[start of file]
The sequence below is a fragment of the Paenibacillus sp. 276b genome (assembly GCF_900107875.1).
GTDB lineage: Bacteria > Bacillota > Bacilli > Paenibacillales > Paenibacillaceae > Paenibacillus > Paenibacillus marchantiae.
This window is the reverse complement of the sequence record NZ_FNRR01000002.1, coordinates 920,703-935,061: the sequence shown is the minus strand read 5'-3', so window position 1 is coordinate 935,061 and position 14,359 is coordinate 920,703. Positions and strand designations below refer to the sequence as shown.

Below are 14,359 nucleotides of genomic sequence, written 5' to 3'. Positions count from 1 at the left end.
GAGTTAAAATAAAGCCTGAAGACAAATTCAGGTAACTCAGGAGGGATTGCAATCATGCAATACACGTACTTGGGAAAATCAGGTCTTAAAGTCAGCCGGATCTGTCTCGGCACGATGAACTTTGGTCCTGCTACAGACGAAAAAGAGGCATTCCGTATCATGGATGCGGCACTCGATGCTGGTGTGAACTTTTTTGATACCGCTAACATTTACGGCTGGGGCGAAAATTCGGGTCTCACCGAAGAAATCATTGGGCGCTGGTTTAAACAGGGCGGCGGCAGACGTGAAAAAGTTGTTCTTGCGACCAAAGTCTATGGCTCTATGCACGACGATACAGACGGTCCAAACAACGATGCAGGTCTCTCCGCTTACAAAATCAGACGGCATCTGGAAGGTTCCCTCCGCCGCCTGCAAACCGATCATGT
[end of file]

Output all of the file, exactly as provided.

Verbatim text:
The sequence below is a fragment of the Paenibacillus sp. 276b genome (assembly GCF_900107875.1).
GTDB lineage: Bacteria > Bacillota > Bacilli > Paenibacillales > Paenibacillaceae > Paenibacillus > Paenibacillus marchantiae.
This window is the reverse complement of the sequence record NZ_FNRR01000002.1, coordinates 920,703-935,061: the sequence shown is the minus strand read 5'-3', so window position 1 is coordinate 935,061 and position 14,359 is coordinate 920,703. Positions and strand designations below refer to the sequence as shown.

Below are 14,359 nucleotides of genomic sequence, written 5' to 3'. Positions count from 1 at the left end.
GAGTTAAAATAAAGCCTGAAGACAAATTCAGGTAACTCAGGAGGGATTGCAATCATGCAATACACGTACTTGGGAAAATCAGGTCTTAAAGTCAGCCGGATCTGTCTCGGCACGATGAACTTTGGTCCTGCTACAGACGAAAAAGAGGCATTCCGTATCATGGATGCGGCACTCGATGCTGGTGTGAACTTTTTTGATACCGCTAACATTTACGGCTGGGGCGAAAATTCGGGTCTCACCGAAGAAATCATTGGGCGCTGGTTTAAACAGGGCGGCGGCAGACGTGAAAAAGTTGTTCTTGCGACCAAAGTCTATGGCTCTATGCACGACGATACAGACGGTCCAAACAACGATGCAGGTCTCTCCGCTTACAAAATCAGACGGCATCTGGAAGGTTCCCTCCGCCGCCTGCAAACCGATCATGT